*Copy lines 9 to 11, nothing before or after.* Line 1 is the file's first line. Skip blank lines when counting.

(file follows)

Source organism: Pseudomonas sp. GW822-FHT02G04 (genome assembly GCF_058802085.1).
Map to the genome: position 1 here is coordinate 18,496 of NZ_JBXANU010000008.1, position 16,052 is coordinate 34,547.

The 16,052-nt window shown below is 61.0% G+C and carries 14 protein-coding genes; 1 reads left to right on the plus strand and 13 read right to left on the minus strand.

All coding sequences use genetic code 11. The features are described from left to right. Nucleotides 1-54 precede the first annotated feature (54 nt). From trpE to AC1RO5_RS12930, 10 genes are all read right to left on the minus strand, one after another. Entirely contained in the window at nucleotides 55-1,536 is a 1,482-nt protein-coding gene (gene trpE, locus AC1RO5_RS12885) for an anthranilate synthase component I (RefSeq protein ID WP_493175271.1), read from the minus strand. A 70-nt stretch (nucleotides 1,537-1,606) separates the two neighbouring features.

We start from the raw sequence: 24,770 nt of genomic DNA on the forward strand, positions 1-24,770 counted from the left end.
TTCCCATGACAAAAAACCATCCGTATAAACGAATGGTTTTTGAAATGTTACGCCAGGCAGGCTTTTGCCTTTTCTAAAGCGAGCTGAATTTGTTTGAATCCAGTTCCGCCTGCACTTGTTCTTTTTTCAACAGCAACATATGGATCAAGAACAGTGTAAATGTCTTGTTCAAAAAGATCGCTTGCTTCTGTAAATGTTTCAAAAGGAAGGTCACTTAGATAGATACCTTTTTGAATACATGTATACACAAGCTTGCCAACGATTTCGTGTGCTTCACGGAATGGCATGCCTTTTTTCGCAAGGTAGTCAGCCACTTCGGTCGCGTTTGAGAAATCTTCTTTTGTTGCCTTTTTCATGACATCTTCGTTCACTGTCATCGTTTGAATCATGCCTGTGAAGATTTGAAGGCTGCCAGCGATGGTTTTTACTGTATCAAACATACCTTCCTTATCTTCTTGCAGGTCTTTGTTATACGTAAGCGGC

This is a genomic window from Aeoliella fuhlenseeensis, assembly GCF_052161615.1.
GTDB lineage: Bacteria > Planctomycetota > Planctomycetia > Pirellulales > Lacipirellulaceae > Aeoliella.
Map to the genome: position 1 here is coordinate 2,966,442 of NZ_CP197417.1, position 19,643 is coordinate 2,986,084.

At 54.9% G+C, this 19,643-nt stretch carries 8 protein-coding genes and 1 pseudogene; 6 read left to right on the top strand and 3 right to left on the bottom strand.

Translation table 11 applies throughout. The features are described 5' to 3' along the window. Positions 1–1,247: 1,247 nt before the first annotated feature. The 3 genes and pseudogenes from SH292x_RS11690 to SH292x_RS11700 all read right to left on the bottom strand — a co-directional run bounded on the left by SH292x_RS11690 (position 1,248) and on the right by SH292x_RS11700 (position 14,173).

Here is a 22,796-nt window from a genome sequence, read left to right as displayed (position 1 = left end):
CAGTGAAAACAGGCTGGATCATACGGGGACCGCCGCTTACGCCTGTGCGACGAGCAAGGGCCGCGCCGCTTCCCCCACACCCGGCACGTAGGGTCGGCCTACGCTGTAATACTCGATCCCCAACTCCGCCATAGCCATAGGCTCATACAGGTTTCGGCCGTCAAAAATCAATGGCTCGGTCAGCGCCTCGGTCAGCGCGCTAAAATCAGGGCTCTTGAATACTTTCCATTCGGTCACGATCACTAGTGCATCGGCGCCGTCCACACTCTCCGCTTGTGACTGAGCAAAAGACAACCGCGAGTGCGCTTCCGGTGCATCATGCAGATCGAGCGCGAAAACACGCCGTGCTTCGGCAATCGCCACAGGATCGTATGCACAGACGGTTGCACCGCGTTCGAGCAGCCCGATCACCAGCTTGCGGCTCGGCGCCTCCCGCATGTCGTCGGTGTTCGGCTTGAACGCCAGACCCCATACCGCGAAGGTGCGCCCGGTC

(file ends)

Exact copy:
Map to the genome: position 1 here is coordinate 2,966,442 of NZ_CP197417.1, position 19,643 is coordinate 2,986,084.

At 54.9% G+C, this 19,643-nt stretch carries 8 protein-coding genes and 1 pseudogene; 6 read left to right on the top strand and 3 right to left on the bottom strand.

Translation table 11 applies throughout. The features are described 5' to 3' along the window. Positions 1–1,247: 1,247 nt before the first annotated feature. The 3 genes and pseudogenes from SH292x_RS11690 to SH292x_RS11700 all read right to left on the bottom strand — a co-directional run bounded on the left by SH292x_RS11690 (position 1,248) and on the right by SH292x_RS11700 (position 14,173).